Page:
Supporting Public Health Departments' Quality Improvement Initiatives

Lessons Learned from the Public Health Foundation

We can all relate to the expression "hindsight is 20/20." After time has passed, we can see clearly what we would have, could have or should have done. When we are in the year 2020, will we look back at the past 10 years and think about what we might have done better to prepare health departments for new challenges? Will we wish that we could have taught more of the public health workforce about quality improvement (QI)? Will we wish we had spent less time contemplating QI and more time equipping health departments to do QI? Will we be able to point to an evidence base that proves QI made a difference in the public's health?

The Public Health Foundation (PHF), like others, is sharpening its focus based on observations from its experiences in the field. This commentary is informed by the observations of nearly 200 QI consultations provided by the PHF and its consultants over the past decade.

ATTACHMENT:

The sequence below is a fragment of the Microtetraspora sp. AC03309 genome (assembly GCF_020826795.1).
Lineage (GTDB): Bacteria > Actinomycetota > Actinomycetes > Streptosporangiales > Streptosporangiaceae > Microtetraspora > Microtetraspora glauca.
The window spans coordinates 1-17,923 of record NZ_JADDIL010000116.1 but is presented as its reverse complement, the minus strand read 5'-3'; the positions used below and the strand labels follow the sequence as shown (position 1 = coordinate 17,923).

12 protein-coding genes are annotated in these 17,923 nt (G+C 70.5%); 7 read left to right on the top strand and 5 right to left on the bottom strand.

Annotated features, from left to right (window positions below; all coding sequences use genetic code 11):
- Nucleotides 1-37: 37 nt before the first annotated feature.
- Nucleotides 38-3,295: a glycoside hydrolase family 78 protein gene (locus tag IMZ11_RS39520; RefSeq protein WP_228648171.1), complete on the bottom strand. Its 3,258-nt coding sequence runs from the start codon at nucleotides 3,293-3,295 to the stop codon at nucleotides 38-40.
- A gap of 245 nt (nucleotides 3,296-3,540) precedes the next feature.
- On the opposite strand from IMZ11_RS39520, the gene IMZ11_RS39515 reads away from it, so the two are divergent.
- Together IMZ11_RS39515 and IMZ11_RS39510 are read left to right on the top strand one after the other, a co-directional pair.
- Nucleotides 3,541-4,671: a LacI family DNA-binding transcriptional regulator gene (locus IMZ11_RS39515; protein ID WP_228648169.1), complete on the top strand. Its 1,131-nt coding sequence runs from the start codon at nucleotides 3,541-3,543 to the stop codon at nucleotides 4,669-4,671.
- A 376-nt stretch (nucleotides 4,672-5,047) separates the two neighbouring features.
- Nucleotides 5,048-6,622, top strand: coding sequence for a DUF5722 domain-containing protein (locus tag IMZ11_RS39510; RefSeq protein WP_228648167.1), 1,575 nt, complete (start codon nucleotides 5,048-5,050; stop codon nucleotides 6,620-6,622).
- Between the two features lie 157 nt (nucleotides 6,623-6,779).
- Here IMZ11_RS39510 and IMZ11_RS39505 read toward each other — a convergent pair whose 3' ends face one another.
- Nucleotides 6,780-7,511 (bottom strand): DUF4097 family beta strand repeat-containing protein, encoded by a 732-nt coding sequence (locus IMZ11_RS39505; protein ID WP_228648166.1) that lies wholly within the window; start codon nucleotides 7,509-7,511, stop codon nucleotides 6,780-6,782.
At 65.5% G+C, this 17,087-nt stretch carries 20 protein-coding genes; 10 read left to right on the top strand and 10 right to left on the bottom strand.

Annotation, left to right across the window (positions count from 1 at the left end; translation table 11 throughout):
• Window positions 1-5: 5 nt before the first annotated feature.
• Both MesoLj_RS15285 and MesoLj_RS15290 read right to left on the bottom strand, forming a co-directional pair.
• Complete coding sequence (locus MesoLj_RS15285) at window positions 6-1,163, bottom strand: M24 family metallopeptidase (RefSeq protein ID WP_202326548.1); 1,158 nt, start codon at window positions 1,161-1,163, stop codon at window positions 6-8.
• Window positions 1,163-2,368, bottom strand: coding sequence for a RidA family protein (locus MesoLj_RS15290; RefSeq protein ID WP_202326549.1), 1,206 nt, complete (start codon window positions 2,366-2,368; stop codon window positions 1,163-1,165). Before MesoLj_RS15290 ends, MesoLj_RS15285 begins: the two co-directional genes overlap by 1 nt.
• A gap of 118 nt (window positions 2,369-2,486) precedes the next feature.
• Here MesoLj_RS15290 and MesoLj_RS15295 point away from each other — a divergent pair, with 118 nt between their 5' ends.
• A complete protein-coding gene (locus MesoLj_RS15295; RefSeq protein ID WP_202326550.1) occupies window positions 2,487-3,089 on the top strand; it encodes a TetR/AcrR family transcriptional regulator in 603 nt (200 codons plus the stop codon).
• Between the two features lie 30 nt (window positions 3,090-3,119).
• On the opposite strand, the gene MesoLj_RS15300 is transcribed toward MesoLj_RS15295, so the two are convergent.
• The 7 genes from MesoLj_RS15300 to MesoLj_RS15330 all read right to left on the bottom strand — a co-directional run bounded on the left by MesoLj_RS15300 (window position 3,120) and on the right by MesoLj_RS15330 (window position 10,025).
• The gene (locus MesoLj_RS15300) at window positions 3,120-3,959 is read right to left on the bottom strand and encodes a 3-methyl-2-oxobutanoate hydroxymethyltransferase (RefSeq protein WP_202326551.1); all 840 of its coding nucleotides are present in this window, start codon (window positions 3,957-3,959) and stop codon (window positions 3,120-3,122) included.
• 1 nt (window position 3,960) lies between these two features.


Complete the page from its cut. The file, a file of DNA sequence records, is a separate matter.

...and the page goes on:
A wealth of experience in working with health departments has yielded some striking conclusions about how to support QI efforts. Big sustainable success does not happen overnight. These experiences remind us that it takes a winning team comprising champions-leaders who share a vision for improved community health, coaches who share their tools, knowledge and wisdom; team players who put their best game forward; and fans, the public that stands to benefit the most from the team's greatness. It is not just about winning and success or for public health accreditation or QI. That would be shortsighted. We could ascribe success to that 20/20 vision we know as professional hindsight-where we look at a situation or decision after it has happened, knowing and appreciating what we now see and how we can use that knowledge to improve. We also know hindsight is not always 20/20. We can have the foresight, even when fraught with uncertainty, to recruit the best and the brightest and hold them accountable; design a plan for success that survives the pressures of execution; adapt what we learn from our successes and failures; and celebrate small, incremental successes.

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